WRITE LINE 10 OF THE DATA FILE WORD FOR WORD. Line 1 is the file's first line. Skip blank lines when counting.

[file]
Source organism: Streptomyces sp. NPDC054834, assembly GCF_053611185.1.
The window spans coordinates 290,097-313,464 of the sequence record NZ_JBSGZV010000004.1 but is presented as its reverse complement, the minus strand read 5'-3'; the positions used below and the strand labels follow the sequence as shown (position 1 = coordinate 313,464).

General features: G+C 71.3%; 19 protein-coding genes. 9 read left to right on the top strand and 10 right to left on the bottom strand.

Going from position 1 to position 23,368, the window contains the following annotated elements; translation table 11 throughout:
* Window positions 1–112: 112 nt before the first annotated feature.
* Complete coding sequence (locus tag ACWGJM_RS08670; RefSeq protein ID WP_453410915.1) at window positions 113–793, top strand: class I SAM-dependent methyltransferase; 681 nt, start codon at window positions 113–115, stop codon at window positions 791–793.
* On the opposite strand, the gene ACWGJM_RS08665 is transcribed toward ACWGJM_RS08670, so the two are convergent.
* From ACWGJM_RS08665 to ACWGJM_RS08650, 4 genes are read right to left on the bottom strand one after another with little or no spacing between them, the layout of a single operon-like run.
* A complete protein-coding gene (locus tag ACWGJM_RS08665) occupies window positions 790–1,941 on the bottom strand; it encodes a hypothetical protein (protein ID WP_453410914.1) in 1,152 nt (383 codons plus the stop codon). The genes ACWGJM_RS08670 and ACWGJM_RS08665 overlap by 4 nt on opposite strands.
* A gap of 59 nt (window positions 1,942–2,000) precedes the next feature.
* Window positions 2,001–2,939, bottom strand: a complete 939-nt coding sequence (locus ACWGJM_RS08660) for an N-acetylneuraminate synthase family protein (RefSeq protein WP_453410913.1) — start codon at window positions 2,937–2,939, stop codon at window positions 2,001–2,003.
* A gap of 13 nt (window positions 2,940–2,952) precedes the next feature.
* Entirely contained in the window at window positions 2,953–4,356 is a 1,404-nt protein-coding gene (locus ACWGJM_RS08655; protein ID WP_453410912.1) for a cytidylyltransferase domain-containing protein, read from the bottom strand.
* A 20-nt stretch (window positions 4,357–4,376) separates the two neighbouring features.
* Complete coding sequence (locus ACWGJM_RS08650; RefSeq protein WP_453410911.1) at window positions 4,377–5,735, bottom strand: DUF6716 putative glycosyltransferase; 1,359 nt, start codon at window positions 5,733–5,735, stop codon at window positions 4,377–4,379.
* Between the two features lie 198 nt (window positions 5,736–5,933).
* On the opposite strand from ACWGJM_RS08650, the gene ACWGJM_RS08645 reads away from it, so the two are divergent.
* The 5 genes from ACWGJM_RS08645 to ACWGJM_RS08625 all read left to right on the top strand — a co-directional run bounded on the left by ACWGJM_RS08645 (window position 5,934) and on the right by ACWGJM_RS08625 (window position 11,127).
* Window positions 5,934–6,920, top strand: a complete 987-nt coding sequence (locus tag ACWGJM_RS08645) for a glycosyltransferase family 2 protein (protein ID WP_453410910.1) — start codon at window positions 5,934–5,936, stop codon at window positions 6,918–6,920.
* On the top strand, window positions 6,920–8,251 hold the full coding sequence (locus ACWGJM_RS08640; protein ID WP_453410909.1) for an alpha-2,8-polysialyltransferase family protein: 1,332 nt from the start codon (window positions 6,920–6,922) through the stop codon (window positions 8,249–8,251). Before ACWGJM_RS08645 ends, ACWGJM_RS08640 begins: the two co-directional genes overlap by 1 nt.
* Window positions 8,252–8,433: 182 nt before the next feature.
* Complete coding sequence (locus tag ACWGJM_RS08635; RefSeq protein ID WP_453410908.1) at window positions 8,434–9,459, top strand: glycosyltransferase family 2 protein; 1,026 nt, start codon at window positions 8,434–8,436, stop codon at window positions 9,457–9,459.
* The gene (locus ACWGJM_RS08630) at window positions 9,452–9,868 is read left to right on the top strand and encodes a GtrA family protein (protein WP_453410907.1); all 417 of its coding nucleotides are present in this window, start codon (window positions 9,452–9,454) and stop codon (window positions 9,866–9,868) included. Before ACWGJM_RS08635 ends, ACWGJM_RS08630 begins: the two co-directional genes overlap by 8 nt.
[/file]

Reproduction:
* A gap of 59 nt (window positions 1,942–2,000) precedes the next feature.